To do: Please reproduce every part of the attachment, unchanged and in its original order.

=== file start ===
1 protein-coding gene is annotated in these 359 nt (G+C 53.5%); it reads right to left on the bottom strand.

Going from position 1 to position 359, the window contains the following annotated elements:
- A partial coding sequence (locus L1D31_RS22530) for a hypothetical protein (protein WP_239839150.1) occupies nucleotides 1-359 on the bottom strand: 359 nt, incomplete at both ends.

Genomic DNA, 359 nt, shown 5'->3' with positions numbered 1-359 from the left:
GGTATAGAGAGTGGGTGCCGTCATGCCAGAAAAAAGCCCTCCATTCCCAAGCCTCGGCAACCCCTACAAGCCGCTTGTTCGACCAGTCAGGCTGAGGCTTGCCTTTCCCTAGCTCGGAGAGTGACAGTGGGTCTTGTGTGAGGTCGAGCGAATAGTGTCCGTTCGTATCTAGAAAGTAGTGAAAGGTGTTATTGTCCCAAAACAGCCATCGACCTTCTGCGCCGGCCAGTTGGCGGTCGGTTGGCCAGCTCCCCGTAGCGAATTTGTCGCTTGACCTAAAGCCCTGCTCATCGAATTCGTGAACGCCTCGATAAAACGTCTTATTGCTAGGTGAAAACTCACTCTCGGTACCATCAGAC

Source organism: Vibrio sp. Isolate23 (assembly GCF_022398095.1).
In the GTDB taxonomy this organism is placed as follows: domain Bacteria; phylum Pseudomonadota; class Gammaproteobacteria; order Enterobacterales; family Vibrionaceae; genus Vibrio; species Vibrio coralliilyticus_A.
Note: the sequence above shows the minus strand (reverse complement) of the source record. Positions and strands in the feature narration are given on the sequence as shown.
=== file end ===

1 protein-coding gene is annotated in these 359 nt (G+C 53.5%); it reads right to left on the bottom strand.

Going from position 1 to position 359, the window contains the following annotated elements:
- A partial coding sequence (locus L1D31_RS22530) for a hypothetical protein (protein WP_239839150.1) occupies nucleotides 1-359 on the bottom strand: 359 nt, incomplete at both ends.

Genomic DNA, 359 nt, shown 5'->3' with positions numbered 1-359 from the left:
GGTATAGAGAGTGGGTGCCGTCATGCCAGAAAAAAGCCCTCCATTCCCAAGCCTCGGCAACCCCTACAAGCCGCTTGTTCGACCAGTCAGGCTGAGGCTTGCCTTTCCCTAGCTCGGAGAGTGACAGTGGGTCTTGTGTGAGGTCGAGCGAATAGTGTCCGTTCGTATCTAGAAAGTAGTGAAAGGTGTTATTGTCCCAAAACAGCCATCGACCTTCTGCGCCGGCCAGTTGGCGGTCGGTTGGCCAGCTCCCCGTAGCGAATTTGTCGCTTGACCTAAAGCCCTGCTCATCGAATTCGTGAACGCCTCGATAAAACGTCTTATTGCTAGGTGAAAACTCACTCTCGGTACCATCAGAC

Source organism: Vibrio sp. Isolate23 (assembly GCF_022398095.1).
In the GTDB taxonomy this organism is placed as follows: domain Bacteria; phylum Pseudomonadota; class Gammaproteobacteria; order Enterobacterales; family Vibrionaceae; genus Vibrio; species Vibrio coralliilyticus_A.
Note: the sequence above shows the minus strand (reverse complement) of the source record. Positions and strands in the feature narration are given on the sequence as shown.